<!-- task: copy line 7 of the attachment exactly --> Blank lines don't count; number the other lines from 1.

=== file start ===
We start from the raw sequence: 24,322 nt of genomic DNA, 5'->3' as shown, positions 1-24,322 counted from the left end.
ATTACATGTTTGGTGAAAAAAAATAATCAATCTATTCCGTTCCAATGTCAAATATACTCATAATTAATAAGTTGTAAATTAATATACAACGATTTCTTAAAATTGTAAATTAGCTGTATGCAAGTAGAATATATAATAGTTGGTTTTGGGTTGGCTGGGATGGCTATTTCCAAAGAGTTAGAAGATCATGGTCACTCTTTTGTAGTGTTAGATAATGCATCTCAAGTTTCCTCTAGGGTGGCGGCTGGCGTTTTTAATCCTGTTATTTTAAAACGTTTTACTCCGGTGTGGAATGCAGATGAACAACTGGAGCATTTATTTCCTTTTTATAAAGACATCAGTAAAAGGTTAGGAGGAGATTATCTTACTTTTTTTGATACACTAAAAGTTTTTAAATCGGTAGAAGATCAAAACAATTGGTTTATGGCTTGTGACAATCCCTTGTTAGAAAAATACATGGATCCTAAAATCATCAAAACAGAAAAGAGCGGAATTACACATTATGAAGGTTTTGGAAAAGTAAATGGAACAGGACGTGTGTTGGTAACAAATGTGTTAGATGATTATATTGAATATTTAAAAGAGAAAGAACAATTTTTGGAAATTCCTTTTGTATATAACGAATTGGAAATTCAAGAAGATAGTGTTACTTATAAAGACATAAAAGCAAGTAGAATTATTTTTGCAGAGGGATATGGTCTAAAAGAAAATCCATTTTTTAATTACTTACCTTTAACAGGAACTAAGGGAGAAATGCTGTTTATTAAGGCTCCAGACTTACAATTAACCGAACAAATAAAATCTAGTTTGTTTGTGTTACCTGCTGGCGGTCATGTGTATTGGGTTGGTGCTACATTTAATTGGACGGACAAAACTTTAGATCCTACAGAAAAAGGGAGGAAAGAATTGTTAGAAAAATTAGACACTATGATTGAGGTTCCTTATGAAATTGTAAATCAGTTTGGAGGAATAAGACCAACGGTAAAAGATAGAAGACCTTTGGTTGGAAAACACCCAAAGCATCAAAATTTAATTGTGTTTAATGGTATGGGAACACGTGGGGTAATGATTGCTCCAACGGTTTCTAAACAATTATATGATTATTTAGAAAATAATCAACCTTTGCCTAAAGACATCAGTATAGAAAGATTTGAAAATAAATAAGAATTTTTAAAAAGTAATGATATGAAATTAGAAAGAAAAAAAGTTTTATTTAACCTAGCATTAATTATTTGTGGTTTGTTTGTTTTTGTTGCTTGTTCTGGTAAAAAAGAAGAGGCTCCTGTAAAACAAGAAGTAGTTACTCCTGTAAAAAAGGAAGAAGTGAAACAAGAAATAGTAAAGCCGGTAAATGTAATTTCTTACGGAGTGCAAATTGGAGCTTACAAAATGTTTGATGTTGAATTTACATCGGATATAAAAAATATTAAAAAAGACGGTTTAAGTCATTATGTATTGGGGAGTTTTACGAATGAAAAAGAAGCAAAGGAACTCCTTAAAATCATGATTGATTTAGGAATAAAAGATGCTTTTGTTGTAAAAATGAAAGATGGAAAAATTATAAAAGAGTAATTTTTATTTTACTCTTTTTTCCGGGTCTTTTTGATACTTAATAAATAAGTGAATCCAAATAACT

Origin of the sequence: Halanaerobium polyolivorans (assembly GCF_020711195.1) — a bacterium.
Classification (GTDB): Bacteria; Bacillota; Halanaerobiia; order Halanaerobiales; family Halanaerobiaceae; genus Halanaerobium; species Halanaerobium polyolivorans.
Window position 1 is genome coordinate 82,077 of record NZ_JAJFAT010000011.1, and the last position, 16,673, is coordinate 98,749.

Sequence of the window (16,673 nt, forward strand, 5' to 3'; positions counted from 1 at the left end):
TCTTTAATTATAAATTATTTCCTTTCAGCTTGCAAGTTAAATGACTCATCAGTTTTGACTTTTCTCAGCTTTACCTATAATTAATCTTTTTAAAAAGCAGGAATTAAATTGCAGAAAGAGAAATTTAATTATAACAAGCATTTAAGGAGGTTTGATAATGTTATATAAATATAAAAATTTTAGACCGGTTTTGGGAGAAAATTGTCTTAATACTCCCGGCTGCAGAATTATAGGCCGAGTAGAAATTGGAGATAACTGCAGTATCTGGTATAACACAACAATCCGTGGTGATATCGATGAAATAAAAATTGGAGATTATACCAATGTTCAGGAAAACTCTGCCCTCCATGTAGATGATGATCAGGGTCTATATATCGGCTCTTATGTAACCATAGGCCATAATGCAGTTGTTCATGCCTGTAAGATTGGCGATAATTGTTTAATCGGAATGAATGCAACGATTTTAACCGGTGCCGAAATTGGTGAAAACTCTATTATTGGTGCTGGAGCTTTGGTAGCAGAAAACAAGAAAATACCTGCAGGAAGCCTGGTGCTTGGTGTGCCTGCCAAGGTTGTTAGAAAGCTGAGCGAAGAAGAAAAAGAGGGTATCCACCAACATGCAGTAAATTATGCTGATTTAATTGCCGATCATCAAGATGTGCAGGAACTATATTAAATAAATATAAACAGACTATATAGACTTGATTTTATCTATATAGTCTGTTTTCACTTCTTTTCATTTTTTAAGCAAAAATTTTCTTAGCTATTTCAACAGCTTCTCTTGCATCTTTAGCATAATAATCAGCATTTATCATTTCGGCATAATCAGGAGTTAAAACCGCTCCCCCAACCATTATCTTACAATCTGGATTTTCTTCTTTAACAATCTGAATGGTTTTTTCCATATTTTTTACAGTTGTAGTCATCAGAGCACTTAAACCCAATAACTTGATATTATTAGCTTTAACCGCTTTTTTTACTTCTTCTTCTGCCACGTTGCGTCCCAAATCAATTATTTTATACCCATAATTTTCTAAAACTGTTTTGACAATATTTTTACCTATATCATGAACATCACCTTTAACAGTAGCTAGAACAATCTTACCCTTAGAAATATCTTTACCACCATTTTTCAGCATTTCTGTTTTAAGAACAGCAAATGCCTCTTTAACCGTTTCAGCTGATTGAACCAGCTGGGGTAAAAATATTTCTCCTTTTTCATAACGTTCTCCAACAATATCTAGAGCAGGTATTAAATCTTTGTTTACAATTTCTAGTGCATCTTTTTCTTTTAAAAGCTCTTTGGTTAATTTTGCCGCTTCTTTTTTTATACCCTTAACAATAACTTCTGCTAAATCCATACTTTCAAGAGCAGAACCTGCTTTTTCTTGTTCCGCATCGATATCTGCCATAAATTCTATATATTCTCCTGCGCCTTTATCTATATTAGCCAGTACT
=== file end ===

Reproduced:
TCTTTAATTATAAATTATTTCCTTTCAGCTTGCAAGTTAAATGACTCATCAGTTTTGACTTTTCTCAGCTTTACCTATAATTAATCTTTTTAAAAAGCAGGAATTAAATTGCAGAAAGAGAAATTTAATTATAACAAGCATTTAAGGAGGTTTGATAATGTTATATAAATATAAAAATTTTAGACCGGTTTTGGGAGAAAATTGTCTTAATACTCCCGGCTGCAGAATTATAGGCCGAGTAGAAATTGGAGATAACTGCAGTATCTGGTATAACACAACAATCCGTGGTGATATCGATGAAATAAAAATTGGAGATTATACCAATGTTCAGGAAAACTCTGCCCTCCATGTAGATGATGATCAGGGTCTATATATCGGCTCTTATGTAACCATAGGCCATAATGCAGTTGTTCATGCCTGTAAGATTGGCGATAATTGTTTAATCGGAATGAATGCAACGATTTTAACCGGTGCCGAAATTGGTGAAAACTCTATTATTGGTGCTGGAGCTTTGGTAGCAGAAAACAAGAAAATACCTGCAGGAAGCCTGGTGCTTGGTGTGCCTGCCAAGGTTGTTAGAAAGCTGAGCGAAGAAGAAAAAGAGGGTATCCACCAACATGCAGTAAATTATGCTGATTTAATTGCCGATCATCAAGATGTGCAGGAACTATATTAAATAAATATAAACAGACTATATAGACTTGATTTTATCTATATAGTCTGTTTTCACTTCTTTTCATTTTTTAAGCAAAAATTTTCTTAGCTATTTCAACAGCTTCTCTTGCATCTTTAGCATAATAATCAGCATTTATCATTTCGGCATAATCAGGAGTTAAAACCGCTCCCCCAACCATTATCTTACAATCTGGATTTTCTTCTTTAACAATCTGAATGGTTTTTTCCATATTTTTTACAGTTGTAGTCATCAGAGCACTTAAACCCAATAACTTGATATTATTAGCTTTAACCGCTTTTTTTACTTCTTCTTCTGCCACGTTGCGTCCCAAATCAATTATTTTATACCCATAATTTTCTAAAACTGTTTTGACAATATTTTTACCTATATCATGAACATCACCTTTAACAGTAGCTAGAACAATCTTACCCTTAGAAATATCTTTACCACCATTTTTCAGCATTTCTGTTTTAAGAACAGCAAATGCCTCTTTAACCGTTTCAGCTGATTGAACCAGCTGGGGTAAAAATATTTCTCCTTTTTCATAACGTTCTCCAACAATATCTAGAGCAGGTATTAAATCTTTGTTTACAATTTCTAGTGCATCTTTTTCTTTTAAAAGCTCTTTGGTTAATTTTGCCGCTTCTTTTTTTATACCCTTAACAATAACTTCTGCTAAATCCATACTTTCAAGAGCAGAACCTGCTTTTTCTTGTTCCGCATCGATATCTGCCATAAATTCTATATATTCTCCTGCGCCTTTATCTATATTAGCCAGTACT